Features

Coffee break

24 June 2017

9:00 AM

24 June 2017

9:00 AM

I gave up coffee a couple of weeks ago. I won’t pretend it was easy. The physical withdrawal began with a blinding headache accompanied by creeping nausea. My limbs turned rubbery, and I was reminded of when Winston Churchill cruelly compared Ramsay MacDonald to a Barnum’s Circus freak dubbed ‘The Boneless Wonder’. I felt just like The Boneless Wonder, but with my head trapped in a vice. This feeling lasted for more than a week. I could have fixed it with a single, swift flat white, but I chose not to. This time, coffee and I are over.

I can’t remember exactly when I became so addicted to coffee. It crept up on me, like it did on the rest of the country. As a child, from the age of four, I drank tea, little steaming cups that punctuated all the parts of the day not spent in school. There was a whole language to tea. If you had a row with someone in the family and then later you said, ‘Do you want a cup of tea?’, it was a sign that you were sorry. If they accepted, they had forgiven you. If they said, ‘No thank you’, they were still angry. It couldn’t be that they just didn’t want it. No one ever didn’t want tea.

Coffee had no language. If someone refused coffee, it didn’t mean anything: maybe they really didn’t want it. Coffee was mainly instant, and its smell — that earthily intoxicating blast that rose up when you popped the seal on the jar — promised more than the taste delivered. I could take it or leave it. Its superior forms were for special occasions: when guests came, the good, ground stuff emerged along with the ceremonial coffee plunger.

Then, in the 1990s, coffee really began to hijack our imagination, drifting over from the US. The Friends gang hung out in coffee bars, gossiping. The women in Sex and the City rushed around Manhattan in high heels, sipping coffee from paper cups. In Britain we used to take our hot drinks sitting down, as part of a break, but these on-the-go cups suggested coffee was for people who were glamorously short of time, in permanent motion. They belonged to the new cult of busy. In work, getting a tea round in was a low-key favour, but if you really wanted to impress your colleagues, you came back with a wallet-lightening tray of branded lattes and cappuccinos. Tea was the old comforter, but coffee had the kudos. Even better, it allowed for ever more dizzying refinements of consumer choice and snobbery, as the supremacy of Starbucks, Costa, Pret and Nero began to be challenged by artisanal pop-ups. Today, the roaring coffee-shop market is still expanding — 18 years of continuous growth; 22,845 outlets — while pubs are in decline. How much more of the stuff can we swill down?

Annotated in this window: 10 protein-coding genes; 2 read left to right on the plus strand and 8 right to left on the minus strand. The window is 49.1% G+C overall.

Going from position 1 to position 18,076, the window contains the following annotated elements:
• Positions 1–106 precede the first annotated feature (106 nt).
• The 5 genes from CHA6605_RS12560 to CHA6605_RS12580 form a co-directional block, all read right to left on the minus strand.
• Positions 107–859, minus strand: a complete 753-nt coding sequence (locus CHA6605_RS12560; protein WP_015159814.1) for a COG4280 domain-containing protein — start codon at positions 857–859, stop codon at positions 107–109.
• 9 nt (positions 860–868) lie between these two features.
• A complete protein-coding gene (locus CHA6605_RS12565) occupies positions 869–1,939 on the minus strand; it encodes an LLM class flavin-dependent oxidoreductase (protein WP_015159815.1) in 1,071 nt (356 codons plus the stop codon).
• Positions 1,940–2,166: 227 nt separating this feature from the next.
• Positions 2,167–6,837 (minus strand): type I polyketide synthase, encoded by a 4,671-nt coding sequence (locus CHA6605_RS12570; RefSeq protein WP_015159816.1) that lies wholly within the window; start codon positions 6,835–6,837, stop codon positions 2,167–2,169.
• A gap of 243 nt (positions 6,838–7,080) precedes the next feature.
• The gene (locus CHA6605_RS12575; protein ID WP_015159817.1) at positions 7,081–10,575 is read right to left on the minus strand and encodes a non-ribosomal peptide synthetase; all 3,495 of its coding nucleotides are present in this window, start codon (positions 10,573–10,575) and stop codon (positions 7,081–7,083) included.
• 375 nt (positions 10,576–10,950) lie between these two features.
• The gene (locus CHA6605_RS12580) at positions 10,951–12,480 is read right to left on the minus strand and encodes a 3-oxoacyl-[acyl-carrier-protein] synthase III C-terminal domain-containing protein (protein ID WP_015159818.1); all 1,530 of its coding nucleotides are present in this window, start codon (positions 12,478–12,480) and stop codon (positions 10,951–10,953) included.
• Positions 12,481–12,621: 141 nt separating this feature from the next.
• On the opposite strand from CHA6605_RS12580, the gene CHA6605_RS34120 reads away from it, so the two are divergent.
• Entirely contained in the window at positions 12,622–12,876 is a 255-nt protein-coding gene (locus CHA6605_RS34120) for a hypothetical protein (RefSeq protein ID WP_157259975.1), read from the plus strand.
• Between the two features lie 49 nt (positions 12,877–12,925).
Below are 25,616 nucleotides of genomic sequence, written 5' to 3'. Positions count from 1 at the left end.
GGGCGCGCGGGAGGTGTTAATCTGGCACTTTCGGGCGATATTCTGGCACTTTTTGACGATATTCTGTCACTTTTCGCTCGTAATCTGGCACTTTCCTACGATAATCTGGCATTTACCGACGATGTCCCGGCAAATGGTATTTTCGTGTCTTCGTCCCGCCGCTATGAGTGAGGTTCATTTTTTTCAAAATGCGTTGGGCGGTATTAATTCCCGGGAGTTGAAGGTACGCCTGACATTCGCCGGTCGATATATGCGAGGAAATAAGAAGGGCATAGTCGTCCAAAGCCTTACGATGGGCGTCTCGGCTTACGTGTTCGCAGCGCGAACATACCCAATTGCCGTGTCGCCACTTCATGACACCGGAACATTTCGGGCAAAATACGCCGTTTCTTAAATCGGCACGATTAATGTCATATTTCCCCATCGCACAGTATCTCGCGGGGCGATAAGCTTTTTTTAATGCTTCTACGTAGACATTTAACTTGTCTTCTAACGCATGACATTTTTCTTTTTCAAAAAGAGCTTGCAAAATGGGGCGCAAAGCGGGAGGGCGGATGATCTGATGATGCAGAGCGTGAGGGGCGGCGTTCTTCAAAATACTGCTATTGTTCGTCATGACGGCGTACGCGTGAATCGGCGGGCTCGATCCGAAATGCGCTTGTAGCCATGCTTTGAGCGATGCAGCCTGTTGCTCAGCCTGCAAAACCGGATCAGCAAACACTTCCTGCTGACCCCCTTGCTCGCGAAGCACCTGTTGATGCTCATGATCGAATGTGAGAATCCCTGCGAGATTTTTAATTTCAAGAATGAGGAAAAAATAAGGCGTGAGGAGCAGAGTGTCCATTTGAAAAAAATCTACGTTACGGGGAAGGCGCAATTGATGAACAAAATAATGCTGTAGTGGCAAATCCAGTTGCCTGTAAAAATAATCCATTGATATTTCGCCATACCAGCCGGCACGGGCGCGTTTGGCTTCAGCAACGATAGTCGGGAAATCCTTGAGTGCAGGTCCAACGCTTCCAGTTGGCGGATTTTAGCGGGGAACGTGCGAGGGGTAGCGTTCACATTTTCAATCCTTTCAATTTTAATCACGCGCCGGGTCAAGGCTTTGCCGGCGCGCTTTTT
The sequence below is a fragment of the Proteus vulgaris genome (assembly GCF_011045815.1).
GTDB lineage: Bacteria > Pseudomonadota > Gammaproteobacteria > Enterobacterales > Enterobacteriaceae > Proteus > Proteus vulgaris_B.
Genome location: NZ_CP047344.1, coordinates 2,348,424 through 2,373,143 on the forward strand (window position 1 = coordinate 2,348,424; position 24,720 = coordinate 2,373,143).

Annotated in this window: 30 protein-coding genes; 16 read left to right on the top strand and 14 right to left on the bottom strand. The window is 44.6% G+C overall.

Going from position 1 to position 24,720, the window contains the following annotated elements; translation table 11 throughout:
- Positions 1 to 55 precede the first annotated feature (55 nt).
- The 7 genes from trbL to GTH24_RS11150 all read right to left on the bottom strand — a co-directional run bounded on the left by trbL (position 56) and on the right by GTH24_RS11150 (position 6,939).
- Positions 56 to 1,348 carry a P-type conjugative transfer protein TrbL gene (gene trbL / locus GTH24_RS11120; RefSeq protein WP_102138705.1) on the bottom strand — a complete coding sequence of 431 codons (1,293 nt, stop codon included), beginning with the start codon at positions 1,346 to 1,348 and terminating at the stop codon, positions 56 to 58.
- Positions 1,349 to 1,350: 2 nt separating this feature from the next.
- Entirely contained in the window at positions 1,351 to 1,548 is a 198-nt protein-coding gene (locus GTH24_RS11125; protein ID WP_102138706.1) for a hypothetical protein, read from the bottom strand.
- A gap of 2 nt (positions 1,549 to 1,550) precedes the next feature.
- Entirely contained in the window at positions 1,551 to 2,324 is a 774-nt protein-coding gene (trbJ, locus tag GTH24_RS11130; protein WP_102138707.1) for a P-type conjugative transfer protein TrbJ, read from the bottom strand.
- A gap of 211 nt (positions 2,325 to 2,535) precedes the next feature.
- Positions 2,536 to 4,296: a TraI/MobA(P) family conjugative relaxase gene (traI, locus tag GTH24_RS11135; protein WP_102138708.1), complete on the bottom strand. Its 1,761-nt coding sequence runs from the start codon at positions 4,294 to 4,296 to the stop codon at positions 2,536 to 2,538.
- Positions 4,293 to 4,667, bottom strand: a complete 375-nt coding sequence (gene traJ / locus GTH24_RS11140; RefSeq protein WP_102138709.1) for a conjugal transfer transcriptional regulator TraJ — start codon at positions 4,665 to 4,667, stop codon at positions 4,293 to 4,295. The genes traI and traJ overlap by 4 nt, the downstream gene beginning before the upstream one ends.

For someone like me — who in my university years was so sleepy that it provoked widespread curiosity — coffee was a godsend, like alcohol to a shy person. It had a dramatic physical and mental effect. There’s a chemical called adenosine that regulates sleep, and caffeine blocks it. When I worked as a film critic, the coffee even kept me awake through Lord of the Rings.

I started discriminating between coffee shops, making overly intense judgments about their wares. I found my preferred vendor in a Turkish café near where I lived, but after I obtained an old-fashioned stovetop espresso maker, I saw the greater appeal of getting high on my own supply: a big coffee mid-morning, a smaller one late morning, and possibly — if required — a sneaky skinny latte in the afternoon. When I went on holiday with the family, I packed the espresso maker and a packet of Lavazza Rossa, sizing up the local coffee shops like a crack addict checking out dealers.

For a long while, it was wonderful. I hadn’t fallen asleep in the daytime in years. In fact I often wasn’t even tired at night. If you like simply ingesting information, there’s so much extra time to do it when everyone’s asleep, although one night — when I found myself googling dog breeds and their different personalities at 2 a.m. — I did pause briefly to wonder if something had gone awry. I don’t even have a dog. I don’t even want one.

Then, slowly, coffee turned nasty. If I couldn’t get to the brew by mid-morning, for whatever reason, I had a thumping headache. On days when I drank too much, if combined with sleeplessness and travel, I would get a migraine that knocked me out for a day. Coffee had slowly changed from an exciting, extrovert friend to a raging bully, hammering on the front door with a steel bar if I didn’t meet him bang on time. And also, with all the lattes, I was drinking a lot of milk. I saw my future stretching ahead, with me portly, irritable and permanently wired.

Don’t worry — I’m not trying to put you off. You might be able to metabolise a double espresso like mother’s milk, and good luck to you. But I do wonder how many people across Britain are now being silently held hostage by their angry coffee habit. I mentioned this to another mother in the school playground as she sipped her cappuccino. She said that her husband had experienced the headache, but now carried an emergency solution: an Italian chocolate called ‘pocket coffee’ with a single espresso shot inside.

I drink tea, of course. I never stopped. And yes, I know tea contains caffeine too — a lesser amount — but it’s never given me any trouble. The headaches have ebbed, but life feels strangely flat. I drink decaf coffee sometimes, for the taste, but decaf is like a dog with no teeth: you know it can’t harm you, but it’s depressing all the same. The adenosine is up and running again. I’m very sleepy. And when I wake up and don’t smell the coffee, I still miss my bad friend.

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